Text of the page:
Blog 15, from a little toe to delightful piano music
I am recovering from my bruised little toe. The accident with my foot happened 10 days ago. It is still painful. I used a tape this first evening to fixate my little toe to its neighboring toe. From earlier experience with injuries, I’ve learned to listen to the signals of my body. Your body has a great capacity to heal if you give it proper time and rest. In the last 10 days, I took great care in immobilizing my foot. And of course, I skipped dancing.
But even sitting on a chair last week I learned a few things about ballet. Thanks to the power of observation, self-reflection, and visualization.
I’m glad to be back in Bayadère. Though I have to remain cautious in my moves, I don’t want to hinder the process of the healing of my foot.
I came in early, so Lyda and I had a chat about the piano music she uses in class. There are many variations and differences in the styles. Sometimes you can hear in what part of the world the pianist lives. A Cuban pianist like Aly Tejas plays with spunk and passion.
I’m gradually building up a collection of ballet music of my own. Names like Lisa Harris, Aly Tejas, Søren Bebe, Patience Clements fill my iTunes Library. I love this music so much! Simple and yet eloquent. How come I never found it before?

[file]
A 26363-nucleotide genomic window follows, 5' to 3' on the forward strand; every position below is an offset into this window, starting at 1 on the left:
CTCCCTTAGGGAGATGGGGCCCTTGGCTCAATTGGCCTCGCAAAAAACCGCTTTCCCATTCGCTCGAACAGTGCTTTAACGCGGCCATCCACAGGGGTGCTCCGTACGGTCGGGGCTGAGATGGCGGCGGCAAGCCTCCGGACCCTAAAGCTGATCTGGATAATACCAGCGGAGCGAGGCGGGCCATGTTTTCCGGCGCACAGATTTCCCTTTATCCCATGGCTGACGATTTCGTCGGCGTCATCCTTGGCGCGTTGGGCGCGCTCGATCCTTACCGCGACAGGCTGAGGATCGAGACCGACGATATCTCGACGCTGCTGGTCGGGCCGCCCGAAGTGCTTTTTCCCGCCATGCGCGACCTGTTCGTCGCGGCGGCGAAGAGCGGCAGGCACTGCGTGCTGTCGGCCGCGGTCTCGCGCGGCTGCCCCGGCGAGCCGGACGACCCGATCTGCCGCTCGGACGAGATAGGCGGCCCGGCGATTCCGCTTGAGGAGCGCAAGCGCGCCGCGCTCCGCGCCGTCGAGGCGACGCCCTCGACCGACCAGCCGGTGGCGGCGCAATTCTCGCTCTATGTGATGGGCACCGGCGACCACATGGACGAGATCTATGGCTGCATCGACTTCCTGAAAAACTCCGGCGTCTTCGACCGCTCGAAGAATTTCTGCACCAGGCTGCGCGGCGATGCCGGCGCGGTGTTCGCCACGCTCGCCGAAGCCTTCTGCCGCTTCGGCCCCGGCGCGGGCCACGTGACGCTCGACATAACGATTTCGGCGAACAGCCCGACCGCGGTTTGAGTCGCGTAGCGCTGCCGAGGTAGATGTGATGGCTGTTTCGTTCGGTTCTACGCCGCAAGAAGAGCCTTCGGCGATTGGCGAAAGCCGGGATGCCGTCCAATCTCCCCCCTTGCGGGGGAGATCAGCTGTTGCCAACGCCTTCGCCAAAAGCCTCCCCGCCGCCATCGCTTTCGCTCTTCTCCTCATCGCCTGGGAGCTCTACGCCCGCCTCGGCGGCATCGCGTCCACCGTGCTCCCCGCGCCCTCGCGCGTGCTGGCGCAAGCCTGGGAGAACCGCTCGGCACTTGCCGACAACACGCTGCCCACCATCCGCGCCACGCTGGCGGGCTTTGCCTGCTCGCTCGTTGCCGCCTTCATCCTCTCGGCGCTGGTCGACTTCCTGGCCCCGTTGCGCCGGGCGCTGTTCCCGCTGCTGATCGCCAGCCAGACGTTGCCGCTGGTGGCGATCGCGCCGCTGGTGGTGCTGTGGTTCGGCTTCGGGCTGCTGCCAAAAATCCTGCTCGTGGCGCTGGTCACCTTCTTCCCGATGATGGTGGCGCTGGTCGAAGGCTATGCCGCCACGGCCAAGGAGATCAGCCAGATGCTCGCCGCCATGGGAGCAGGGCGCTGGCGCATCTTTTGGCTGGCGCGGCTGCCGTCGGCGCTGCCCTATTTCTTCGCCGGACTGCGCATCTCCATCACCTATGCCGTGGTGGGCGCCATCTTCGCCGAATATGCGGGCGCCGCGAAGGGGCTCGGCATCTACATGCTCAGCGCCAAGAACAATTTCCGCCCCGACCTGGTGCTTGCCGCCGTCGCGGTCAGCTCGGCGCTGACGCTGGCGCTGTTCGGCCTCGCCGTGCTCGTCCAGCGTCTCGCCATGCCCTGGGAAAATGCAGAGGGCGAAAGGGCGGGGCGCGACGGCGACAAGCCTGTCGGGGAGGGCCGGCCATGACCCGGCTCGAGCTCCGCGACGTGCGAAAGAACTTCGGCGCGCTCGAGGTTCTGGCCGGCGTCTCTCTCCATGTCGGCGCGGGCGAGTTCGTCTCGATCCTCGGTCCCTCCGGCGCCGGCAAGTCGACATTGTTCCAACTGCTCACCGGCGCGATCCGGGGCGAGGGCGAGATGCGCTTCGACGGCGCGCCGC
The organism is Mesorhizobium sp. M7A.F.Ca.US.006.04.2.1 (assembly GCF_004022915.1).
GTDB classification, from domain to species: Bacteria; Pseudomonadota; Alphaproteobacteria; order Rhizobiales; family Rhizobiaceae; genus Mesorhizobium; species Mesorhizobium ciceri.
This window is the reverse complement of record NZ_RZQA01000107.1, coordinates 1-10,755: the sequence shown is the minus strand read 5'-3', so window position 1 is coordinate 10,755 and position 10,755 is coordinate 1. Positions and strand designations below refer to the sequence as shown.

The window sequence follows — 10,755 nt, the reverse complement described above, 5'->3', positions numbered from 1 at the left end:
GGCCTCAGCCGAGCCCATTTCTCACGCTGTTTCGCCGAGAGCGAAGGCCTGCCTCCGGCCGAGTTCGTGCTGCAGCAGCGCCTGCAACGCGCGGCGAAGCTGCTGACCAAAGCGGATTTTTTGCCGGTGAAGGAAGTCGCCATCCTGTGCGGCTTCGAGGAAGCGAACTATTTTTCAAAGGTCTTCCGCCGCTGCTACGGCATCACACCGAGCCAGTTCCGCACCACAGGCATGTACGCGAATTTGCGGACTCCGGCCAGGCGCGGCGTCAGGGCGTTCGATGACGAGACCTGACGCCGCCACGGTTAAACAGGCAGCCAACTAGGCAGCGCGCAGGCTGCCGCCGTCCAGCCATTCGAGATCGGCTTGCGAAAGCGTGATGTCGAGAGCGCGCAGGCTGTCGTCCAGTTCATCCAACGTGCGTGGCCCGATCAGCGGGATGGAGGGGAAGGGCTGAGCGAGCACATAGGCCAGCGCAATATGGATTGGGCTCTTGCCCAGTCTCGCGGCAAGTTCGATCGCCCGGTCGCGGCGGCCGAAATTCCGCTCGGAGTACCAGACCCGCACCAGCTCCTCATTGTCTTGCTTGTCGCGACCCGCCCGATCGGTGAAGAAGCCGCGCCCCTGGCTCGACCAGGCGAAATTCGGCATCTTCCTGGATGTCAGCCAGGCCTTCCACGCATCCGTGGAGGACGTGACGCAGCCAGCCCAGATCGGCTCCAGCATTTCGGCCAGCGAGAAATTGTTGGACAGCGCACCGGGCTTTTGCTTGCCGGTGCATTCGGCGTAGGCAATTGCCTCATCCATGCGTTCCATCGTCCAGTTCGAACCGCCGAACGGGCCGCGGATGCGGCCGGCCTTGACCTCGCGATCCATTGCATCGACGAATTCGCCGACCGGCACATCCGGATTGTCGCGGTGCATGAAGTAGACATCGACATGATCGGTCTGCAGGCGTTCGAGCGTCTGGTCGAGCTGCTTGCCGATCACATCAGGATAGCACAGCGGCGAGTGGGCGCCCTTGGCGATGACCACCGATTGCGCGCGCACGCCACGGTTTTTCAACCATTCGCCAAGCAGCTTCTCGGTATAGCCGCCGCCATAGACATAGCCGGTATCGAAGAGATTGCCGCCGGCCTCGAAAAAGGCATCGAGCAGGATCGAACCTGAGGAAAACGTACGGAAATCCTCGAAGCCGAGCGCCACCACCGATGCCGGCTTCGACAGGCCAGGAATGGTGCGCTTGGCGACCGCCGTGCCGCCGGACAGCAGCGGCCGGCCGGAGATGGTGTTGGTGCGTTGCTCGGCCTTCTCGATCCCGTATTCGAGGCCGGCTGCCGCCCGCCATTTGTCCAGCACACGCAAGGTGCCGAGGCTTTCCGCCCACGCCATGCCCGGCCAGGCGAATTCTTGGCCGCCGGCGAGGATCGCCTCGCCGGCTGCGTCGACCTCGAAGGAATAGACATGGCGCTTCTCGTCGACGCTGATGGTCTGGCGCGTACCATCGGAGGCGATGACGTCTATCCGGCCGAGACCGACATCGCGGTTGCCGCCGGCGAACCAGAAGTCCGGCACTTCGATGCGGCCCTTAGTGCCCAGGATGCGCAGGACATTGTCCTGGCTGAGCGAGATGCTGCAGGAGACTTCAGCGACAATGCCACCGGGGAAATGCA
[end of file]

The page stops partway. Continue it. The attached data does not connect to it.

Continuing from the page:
Most piano music that I collected in the past belongs to the regular classical stuff like Chopin, Ravel and so on. Ballet music used for class is more playful and vibrant.
Lyda told me that in the past it was difficult to find appropriate ballet music. Nowadays there is an overwhelming supply of music thanks to iTunes etc.
If you have good advice for me for new material: please be my guest!
The first lesson this week was nice, and my foot could take it without any pain. The second lesson was tough. I had to restrain myself.
Lyda concluded the second lesson with series consisting of 2 chassé’s (a gliding step in which one foot appears to chase the other foot out of position) and 2 temps levé’s (raising your body into the air by a leap from the feet) on the diagonal. She changed the sequence of the chassé and temps levé a few times. As soon as I managed to perform one of the series nicely, she quickly altered the sequence. And there I was a Humpty Dumpty again.
She mentioned the next series:
-2 chassé’s (right foot leading both times) and 2 temps levé’s (right foot leading, then left foot leading) and so on
-2 temps levé’s (right foot, then left foot) and 2 chassé’s (right foot leading)
-1 chassé, 2 temps levé’s, 1 chassé
-1 temps levé, 2 chassé’s, 1 temps levé
-1 chassé, 1 temps levé, 1 chassé, 1 temps levé.
I lost track. Lyda laughed.
Lyda never ceases to surprise me.